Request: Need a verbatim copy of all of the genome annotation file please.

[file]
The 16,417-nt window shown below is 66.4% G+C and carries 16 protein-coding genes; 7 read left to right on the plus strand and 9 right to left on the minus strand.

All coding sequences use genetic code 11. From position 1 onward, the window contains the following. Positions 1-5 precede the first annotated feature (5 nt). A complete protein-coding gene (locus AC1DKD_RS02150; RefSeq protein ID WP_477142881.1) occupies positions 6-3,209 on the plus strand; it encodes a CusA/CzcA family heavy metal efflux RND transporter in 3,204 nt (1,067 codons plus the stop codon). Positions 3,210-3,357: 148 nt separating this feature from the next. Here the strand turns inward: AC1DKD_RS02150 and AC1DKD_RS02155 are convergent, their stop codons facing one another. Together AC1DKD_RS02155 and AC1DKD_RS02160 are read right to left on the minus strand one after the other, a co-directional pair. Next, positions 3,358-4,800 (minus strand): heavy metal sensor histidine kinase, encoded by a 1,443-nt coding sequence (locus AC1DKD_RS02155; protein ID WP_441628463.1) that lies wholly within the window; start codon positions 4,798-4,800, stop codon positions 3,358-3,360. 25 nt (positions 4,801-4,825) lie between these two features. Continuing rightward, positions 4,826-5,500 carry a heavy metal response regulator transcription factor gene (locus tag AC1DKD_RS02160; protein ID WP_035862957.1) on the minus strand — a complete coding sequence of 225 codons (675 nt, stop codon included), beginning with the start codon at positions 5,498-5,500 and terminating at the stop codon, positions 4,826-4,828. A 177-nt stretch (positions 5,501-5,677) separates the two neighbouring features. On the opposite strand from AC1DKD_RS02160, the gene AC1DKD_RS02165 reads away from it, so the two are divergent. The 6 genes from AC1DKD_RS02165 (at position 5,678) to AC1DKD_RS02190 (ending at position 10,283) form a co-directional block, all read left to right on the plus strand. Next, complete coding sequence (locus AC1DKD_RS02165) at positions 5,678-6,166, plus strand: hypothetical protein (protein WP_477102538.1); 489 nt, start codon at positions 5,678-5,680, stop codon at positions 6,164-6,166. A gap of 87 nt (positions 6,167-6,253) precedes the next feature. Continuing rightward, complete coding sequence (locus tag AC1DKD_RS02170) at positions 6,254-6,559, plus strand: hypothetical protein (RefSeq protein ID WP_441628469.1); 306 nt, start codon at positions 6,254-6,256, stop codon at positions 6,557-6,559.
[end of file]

The 16,417-nt window shown below is 66.4% G+C and carries 16 protein-coding genes; 7 read left to right on the plus strand and 9 right to left on the minus strand.

All coding sequences use genetic code 11. From position 1 onward, the window contains the following. Positions 1-5 precede the first annotated feature (5 nt). A complete protein-coding gene (locus AC1DKD_RS02150; RefSeq protein ID WP_477142881.1) occupies positions 6-3,209 on the plus strand; it encodes a CusA/CzcA family heavy metal efflux RND transporter in 3,204 nt (1,067 codons plus the stop codon). Positions 3,210-3,357: 148 nt separating this feature from the next. Here the strand turns inward: AC1DKD_RS02150 and AC1DKD_RS02155 are convergent, their stop codons facing one another. Together AC1DKD_RS02155 and AC1DKD_RS02160 are read right to left on the minus strand one after the other, a co-directional pair. Next, positions 3,358-4,800 (minus strand): heavy metal sensor histidine kinase, encoded by a 1,443-nt coding sequence (locus AC1DKD_RS02155; protein ID WP_441628463.1) that lies wholly within the window; start codon positions 4,798-4,800, stop codon positions 3,358-3,360. 25 nt (positions 4,801-4,825) lie between these two features. Continuing rightward, positions 4,826-5,500 carry a heavy metal response regulator transcription factor gene (locus tag AC1DKD_RS02160; protein ID WP_035862957.1) on the minus strand — a complete coding sequence of 225 codons (675 nt, stop codon included), beginning with the start codon at positions 5,498-5,500 and terminating at the stop codon, positions 4,826-4,828. A 177-nt stretch (positions 5,501-5,677) separates the two neighbouring features. On the opposite strand from AC1DKD_RS02160, the gene AC1DKD_RS02165 reads away from it, so the two are divergent. The 6 genes from AC1DKD_RS02165 (at position 5,678) to AC1DKD_RS02190 (ending at position 10,283) form a co-directional block, all read left to right on the plus strand. Next, complete coding sequence (locus AC1DKD_RS02165) at positions 5,678-6,166, plus strand: hypothetical protein (protein WP_477102538.1); 489 nt, start codon at positions 5,678-5,680, stop codon at positions 6,164-6,166. A gap of 87 nt (positions 6,167-6,253) precedes the next feature. Continuing rightward, complete coding sequence (locus tag AC1DKD_RS02170) at positions 6,254-6,559, plus strand: hypothetical protein (RefSeq protein ID WP_441628469.1); 306 nt, start codon at positions 6,254-6,256, stop codon at positions 6,557-6,559.